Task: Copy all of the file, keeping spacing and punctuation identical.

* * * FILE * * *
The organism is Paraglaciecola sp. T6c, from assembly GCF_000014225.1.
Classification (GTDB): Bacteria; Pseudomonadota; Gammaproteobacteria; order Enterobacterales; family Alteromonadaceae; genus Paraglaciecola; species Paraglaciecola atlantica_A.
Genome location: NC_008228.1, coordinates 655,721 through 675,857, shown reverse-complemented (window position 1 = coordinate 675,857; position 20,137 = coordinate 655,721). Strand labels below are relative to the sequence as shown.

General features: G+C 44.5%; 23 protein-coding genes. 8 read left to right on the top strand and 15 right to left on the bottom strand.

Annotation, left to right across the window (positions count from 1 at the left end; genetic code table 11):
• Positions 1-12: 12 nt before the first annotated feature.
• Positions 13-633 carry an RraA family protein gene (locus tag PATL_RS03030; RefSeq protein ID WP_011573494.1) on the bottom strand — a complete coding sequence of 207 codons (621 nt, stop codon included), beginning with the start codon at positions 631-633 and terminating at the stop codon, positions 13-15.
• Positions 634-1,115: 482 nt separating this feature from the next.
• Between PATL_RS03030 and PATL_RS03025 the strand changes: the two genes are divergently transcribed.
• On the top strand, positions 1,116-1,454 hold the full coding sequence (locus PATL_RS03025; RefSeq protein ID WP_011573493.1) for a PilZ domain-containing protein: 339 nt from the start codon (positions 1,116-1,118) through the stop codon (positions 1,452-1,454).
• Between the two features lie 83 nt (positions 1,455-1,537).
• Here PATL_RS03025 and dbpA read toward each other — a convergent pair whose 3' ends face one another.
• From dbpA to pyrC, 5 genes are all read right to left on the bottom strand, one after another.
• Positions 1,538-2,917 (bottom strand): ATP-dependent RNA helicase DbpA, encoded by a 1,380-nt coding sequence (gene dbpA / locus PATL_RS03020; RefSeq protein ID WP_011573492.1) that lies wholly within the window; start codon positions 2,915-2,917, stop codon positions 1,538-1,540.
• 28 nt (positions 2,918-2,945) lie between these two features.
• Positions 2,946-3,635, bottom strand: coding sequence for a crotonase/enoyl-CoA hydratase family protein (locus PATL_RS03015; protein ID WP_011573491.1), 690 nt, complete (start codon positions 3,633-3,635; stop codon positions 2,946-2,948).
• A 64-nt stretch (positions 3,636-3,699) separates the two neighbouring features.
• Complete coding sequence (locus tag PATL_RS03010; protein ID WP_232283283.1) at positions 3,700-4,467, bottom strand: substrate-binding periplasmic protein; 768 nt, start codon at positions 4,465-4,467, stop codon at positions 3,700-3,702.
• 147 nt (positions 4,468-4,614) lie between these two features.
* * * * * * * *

The organism is Paraglaciecola sp. T6c, from assembly GCF_000014225.1.
Classification (GTDB): Bacteria; Pseudomonadota; Gammaproteobacteria; order Enterobacterales; family Alteromonadaceae; genus Paraglaciecola; species Paraglaciecola atlantica_A.
Genome location: NC_008228.1, coordinates 655,721 through 675,857, shown reverse-complemented (window position 1 = coordinate 675,857; position 20,137 = coordinate 655,721). Strand labels below are relative to the sequence as shown.

General features: G+C 44.5%; 23 protein-coding genes. 8 read left to right on the top strand and 15 right to left on the bottom strand.

Annotation, left to right across the window (positions count from 1 at the left end; genetic code table 11):
• Positions 1-12: 12 nt before the first annotated feature.
• Positions 13-633 carry an RraA family protein gene (locus tag PATL_RS03030; RefSeq protein ID WP_011573494.1) on the bottom strand — a complete coding sequence of 207 codons (621 nt, stop codon included), beginning with the start codon at positions 631-633 and terminating at the stop codon, positions 13-15.
• Positions 634-1,115: 482 nt separating this feature from the next.
• Between PATL_RS03030 and PATL_RS03025 the strand changes: the two genes are divergently transcribed.
• On the top strand, positions 1,116-1,454 hold the full coding sequence (locus PATL_RS03025; RefSeq protein ID WP_011573493.1) for a PilZ domain-containing protein: 339 nt from the start codon (positions 1,116-1,118) through the stop codon (positions 1,452-1,454).
• Between the two features lie 83 nt (positions 1,455-1,537).
• Here PATL_RS03025 and dbpA read toward each other — a convergent pair whose 3' ends face one another.
• From dbpA to pyrC, 5 genes are all read right to left on the bottom strand, one after another.
• Positions 1,538-2,917 (bottom strand): ATP-dependent RNA helicase DbpA, encoded by a 1,380-nt coding sequence (gene dbpA / locus PATL_RS03020; RefSeq protein ID WP_011573492.1) that lies wholly within the window; start codon positions 2,915-2,917, stop codon positions 1,538-1,540.
• 28 nt (positions 2,918-2,945) lie between these two features.
• Positions 2,946-3,635, bottom strand: coding sequence for a crotonase/enoyl-CoA hydratase family protein (locus PATL_RS03015; protein ID WP_011573491.1), 690 nt, complete (start codon positions 3,633-3,635; stop codon positions 2,946-2,948).
• A 64-nt stretch (positions 3,636-3,699) separates the two neighbouring features.
• Complete coding sequence (locus tag PATL_RS03010; protein ID WP_232283283.1) at positions 3,700-4,467, bottom strand: substrate-binding periplasmic protein; 768 nt, start codon at positions 4,465-4,467, stop codon at positions 3,700-3,702.
• 147 nt (positions 4,468-4,614) lie between these two features.